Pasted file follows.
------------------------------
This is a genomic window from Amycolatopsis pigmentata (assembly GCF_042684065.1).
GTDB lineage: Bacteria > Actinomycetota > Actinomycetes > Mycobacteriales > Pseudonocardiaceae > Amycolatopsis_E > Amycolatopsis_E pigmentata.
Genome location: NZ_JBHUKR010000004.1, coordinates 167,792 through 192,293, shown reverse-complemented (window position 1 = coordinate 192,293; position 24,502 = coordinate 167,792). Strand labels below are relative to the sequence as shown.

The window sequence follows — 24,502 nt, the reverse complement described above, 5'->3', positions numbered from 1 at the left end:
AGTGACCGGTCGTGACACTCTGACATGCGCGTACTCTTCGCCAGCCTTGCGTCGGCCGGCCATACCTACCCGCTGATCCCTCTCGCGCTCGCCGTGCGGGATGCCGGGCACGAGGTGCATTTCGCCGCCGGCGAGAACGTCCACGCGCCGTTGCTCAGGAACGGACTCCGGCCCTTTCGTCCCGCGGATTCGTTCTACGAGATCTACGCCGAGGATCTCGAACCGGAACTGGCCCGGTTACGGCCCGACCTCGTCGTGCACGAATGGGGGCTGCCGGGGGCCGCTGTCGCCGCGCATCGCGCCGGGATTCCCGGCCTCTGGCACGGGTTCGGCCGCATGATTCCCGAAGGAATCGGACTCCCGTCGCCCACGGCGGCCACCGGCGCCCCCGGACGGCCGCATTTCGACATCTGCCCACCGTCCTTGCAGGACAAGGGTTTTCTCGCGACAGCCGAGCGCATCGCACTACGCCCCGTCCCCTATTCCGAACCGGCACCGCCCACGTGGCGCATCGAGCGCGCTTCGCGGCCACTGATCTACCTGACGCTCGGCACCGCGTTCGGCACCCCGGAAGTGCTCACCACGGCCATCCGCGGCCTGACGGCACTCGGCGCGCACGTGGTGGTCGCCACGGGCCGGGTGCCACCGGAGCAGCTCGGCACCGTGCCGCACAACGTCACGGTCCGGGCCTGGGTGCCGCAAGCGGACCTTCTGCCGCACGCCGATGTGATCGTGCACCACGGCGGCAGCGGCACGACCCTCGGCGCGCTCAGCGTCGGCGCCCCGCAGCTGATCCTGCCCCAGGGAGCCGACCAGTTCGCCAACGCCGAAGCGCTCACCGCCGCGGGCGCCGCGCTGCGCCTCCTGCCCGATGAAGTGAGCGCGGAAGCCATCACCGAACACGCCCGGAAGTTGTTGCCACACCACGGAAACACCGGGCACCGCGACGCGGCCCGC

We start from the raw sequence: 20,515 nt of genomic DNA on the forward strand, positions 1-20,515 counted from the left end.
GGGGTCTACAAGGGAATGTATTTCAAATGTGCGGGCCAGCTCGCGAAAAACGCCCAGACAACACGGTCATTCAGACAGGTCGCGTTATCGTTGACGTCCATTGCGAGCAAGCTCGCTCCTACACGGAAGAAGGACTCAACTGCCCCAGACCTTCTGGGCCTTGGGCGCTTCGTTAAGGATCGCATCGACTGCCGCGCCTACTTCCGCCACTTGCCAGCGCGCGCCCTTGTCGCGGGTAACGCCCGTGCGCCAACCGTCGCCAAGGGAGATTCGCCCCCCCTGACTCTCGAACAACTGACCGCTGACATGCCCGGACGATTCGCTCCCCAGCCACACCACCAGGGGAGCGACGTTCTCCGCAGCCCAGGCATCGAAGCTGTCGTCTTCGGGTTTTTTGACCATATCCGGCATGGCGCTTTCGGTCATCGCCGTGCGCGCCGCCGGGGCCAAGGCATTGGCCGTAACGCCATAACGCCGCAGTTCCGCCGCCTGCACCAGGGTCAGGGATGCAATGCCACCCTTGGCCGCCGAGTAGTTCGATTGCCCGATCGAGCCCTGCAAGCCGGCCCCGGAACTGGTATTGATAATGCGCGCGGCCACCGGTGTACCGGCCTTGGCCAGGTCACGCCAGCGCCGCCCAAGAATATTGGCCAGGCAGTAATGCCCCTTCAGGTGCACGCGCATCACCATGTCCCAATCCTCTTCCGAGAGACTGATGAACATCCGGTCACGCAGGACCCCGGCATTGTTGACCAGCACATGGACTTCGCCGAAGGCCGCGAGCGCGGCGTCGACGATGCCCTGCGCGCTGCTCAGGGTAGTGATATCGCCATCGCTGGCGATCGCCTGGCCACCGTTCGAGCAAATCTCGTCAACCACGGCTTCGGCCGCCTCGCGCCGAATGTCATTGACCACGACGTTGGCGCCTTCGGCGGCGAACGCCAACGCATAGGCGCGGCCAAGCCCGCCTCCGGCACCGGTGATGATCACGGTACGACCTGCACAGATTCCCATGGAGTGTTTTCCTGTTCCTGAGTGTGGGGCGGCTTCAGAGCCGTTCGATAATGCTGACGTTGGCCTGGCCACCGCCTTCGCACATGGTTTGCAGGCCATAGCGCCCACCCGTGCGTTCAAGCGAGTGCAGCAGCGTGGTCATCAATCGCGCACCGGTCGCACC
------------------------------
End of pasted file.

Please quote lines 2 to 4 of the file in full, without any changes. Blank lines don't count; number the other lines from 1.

GTDB lineage: Bacteria > Actinomycetota > Actinomycetes > Mycobacteriales > Pseudonocardiaceae > Amycolatopsis_E > Amycolatopsis_E pigmentata.
Genome location: NZ_JBHUKR010000004.1, coordinates 167,792 through 192,293, shown reverse-complemented (window position 1 = coordinate 192,293; position 24,502 = coordinate 167,792). Strand labels below are relative to the sequence as shown.

The window sequence follows — 24,502 nt, the reverse complement described above, 5'->3', positions numbered from 1 at the left end: